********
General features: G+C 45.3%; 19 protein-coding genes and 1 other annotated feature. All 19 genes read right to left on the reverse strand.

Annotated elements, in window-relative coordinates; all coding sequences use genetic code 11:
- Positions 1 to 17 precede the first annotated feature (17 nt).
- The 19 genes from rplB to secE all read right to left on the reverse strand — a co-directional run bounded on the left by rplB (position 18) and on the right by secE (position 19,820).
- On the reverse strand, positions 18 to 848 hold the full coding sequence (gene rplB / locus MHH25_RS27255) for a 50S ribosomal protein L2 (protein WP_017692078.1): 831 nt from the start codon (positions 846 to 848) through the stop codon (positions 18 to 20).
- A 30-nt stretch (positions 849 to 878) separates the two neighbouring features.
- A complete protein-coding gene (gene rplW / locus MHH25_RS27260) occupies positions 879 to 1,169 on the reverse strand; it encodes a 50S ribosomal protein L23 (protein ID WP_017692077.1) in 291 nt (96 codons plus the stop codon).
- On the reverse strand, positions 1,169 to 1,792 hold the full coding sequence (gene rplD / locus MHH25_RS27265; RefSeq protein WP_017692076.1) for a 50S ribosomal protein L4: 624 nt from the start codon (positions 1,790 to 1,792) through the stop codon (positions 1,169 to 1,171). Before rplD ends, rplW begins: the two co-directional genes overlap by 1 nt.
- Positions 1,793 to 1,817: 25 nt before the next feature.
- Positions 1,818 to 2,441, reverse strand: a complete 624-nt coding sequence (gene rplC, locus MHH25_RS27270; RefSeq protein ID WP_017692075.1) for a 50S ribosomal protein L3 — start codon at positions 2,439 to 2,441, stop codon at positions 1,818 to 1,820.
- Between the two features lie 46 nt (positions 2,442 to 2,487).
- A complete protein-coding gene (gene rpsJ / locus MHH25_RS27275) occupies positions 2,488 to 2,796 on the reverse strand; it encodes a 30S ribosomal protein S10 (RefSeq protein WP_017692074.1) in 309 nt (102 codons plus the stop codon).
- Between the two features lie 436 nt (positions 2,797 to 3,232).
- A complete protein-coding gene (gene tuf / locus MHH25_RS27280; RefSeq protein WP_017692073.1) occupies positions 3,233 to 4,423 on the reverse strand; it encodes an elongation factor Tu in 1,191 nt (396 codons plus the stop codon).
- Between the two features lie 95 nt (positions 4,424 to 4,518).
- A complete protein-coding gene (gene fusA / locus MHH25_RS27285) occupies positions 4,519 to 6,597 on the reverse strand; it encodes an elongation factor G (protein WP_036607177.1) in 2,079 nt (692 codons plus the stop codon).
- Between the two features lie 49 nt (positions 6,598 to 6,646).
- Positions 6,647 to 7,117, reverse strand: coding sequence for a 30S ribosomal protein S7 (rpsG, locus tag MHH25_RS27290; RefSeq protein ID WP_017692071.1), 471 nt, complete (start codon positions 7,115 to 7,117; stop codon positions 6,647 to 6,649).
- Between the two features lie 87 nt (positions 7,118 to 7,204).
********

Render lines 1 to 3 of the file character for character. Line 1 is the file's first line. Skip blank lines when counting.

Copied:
General features: G+C 45.3%; 19 protein-coding genes and 1 other annotated feature. All 19 genes read right to left on the reverse strand.

Annotated elements, in window-relative coordinates; all coding sequences use genetic code 11:
- Positions 1 to 17 precede the first annotated feature (17 nt).